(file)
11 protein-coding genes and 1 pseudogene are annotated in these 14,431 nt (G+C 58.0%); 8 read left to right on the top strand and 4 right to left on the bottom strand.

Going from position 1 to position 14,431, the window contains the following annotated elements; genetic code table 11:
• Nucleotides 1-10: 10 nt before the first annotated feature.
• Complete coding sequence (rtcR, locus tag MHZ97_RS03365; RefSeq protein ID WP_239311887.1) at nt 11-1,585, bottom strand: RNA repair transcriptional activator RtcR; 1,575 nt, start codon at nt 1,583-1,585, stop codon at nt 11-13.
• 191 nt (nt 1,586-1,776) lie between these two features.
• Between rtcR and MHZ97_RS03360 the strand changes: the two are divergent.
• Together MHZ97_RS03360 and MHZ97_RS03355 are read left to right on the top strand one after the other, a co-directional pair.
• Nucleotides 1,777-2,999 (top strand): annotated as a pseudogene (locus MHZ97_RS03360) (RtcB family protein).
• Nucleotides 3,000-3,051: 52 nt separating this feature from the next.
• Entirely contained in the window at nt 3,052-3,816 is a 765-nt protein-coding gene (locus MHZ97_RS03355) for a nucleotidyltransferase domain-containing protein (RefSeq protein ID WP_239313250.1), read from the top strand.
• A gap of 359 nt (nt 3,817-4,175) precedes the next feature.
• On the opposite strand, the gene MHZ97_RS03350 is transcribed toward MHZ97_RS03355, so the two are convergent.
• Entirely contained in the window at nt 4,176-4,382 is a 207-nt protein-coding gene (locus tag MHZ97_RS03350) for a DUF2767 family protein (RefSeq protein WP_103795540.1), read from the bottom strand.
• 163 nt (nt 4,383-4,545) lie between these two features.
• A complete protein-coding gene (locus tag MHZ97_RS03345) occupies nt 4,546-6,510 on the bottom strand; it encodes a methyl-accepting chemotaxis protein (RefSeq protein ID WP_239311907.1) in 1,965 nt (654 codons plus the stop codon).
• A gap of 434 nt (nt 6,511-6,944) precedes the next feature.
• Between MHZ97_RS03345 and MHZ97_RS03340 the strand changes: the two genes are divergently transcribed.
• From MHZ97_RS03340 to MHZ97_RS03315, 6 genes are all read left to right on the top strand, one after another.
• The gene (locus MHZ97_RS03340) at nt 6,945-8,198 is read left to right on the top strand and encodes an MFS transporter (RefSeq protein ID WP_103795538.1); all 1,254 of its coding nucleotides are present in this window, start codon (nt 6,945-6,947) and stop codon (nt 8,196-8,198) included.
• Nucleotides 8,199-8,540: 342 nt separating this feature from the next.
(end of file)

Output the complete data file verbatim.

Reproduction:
11 protein-coding genes and 1 pseudogene are annotated in these 14,431 nt (G+C 58.0%); 8 read left to right on the top strand and 4 right to left on the bottom strand.

Going from position 1 to position 14,431, the window contains the following annotated elements; genetic code table 11:
• Nucleotides 1-10: 10 nt before the first annotated feature.
• Complete coding sequence (rtcR, locus tag MHZ97_RS03365; RefSeq protein ID WP_239311887.1) at nt 11-1,585, bottom strand: RNA repair transcriptional activator RtcR; 1,575 nt, start codon at nt 1,583-1,585, stop codon at nt 11-13.
• 191 nt (nt 1,586-1,776) lie between these two features.
• Between rtcR and MHZ97_RS03360 the strand changes: the two are divergent.
• Together MHZ97_RS03360 and MHZ97_RS03355 are read left to right on the top strand one after the other, a co-directional pair.
• Nucleotides 1,777-2,999 (top strand): annotated as a pseudogene (locus MHZ97_RS03360) (RtcB family protein).
• Nucleotides 3,000-3,051: 52 nt separating this feature from the next.
• Entirely contained in the window at nt 3,052-3,816 is a 765-nt protein-coding gene (locus MHZ97_RS03355) for a nucleotidyltransferase domain-containing protein (RefSeq protein ID WP_239313250.1), read from the top strand.
• A gap of 359 nt (nt 3,817-4,175) precedes the next feature.
• On the opposite strand, the gene MHZ97_RS03350 is transcribed toward MHZ97_RS03355, so the two are convergent.
• Entirely contained in the window at nt 4,176-4,382 is a 207-nt protein-coding gene (locus tag MHZ97_RS03350) for a DUF2767 family protein (RefSeq protein WP_103795540.1), read from the bottom strand.
• 163 nt (nt 4,383-4,545) lie between these two features.
• A complete protein-coding gene (locus tag MHZ97_RS03345) occupies nt 4,546-6,510 on the bottom strand; it encodes a methyl-accepting chemotaxis protein (RefSeq protein ID WP_239311907.1) in 1,965 nt (654 codons plus the stop codon).
• A gap of 434 nt (nt 6,511-6,944) precedes the next feature.
• Between MHZ97_RS03345 and MHZ97_RS03340 the strand changes: the two genes are divergently transcribed.
• From MHZ97_RS03340 to MHZ97_RS03315, 6 genes are all read left to right on the top strand, one after another.
• The gene (locus MHZ97_RS03340) at nt 6,945-8,198 is read left to right on the top strand and encodes an MFS transporter (RefSeq protein ID WP_103795538.1); all 1,254 of its coding nucleotides are present in this window, start codon (nt 6,945-6,947) and stop codon (nt 8,196-8,198) included.
• Nucleotides 8,199-8,540: 342 nt separating this feature from the next.